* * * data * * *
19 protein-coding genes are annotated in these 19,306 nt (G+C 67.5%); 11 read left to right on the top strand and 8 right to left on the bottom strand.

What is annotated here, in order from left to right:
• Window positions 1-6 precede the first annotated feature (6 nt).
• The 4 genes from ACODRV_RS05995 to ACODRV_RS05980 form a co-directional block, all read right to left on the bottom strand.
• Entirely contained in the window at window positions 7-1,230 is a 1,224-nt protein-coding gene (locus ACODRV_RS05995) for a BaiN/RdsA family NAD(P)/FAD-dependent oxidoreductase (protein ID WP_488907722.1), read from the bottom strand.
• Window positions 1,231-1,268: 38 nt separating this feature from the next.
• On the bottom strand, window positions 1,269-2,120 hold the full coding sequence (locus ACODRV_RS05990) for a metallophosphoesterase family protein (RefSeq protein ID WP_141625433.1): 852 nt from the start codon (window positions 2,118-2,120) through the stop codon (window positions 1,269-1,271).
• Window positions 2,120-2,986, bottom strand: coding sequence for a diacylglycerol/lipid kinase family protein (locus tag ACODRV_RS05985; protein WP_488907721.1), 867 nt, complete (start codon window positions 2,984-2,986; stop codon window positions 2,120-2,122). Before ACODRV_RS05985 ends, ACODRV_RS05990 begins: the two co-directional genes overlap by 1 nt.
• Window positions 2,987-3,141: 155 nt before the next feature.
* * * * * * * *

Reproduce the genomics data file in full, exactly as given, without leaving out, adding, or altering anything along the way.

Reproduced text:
19 protein-coding genes are annotated in these 19,306 nt (G+C 67.5%); 11 read left to right on the top strand and 8 right to left on the bottom strand.

What is annotated here, in order from left to right:
• Window positions 1-6 precede the first annotated feature (6 nt).
• The 4 genes from ACODRV_RS05995 to ACODRV_RS05980 form a co-directional block, all read right to left on the bottom strand.
• Entirely contained in the window at window positions 7-1,230 is a 1,224-nt protein-coding gene (locus ACODRV_RS05995) for a BaiN/RdsA family NAD(P)/FAD-dependent oxidoreductase (protein ID WP_488907722.1), read from the bottom strand.
• Window positions 1,231-1,268: 38 nt separating this feature from the next.
• On the bottom strand, window positions 1,269-2,120 hold the full coding sequence (locus ACODRV_RS05990) for a metallophosphoesterase family protein (RefSeq protein ID WP_141625433.1): 852 nt from the start codon (window positions 2,118-2,120) through the stop codon (window positions 1,269-1,271).
• Window positions 2,120-2,986, bottom strand: coding sequence for a diacylglycerol/lipid kinase family protein (locus tag ACODRV_RS05985; protein WP_488907721.1), 867 nt, complete (start codon window positions 2,984-2,986; stop codon window positions 2,120-2,122). Before ACODRV_RS05985 ends, ACODRV_RS05990 begins: the two co-directional genes overlap by 1 nt.
• Window positions 2,987-3,141: 155 nt before the next feature.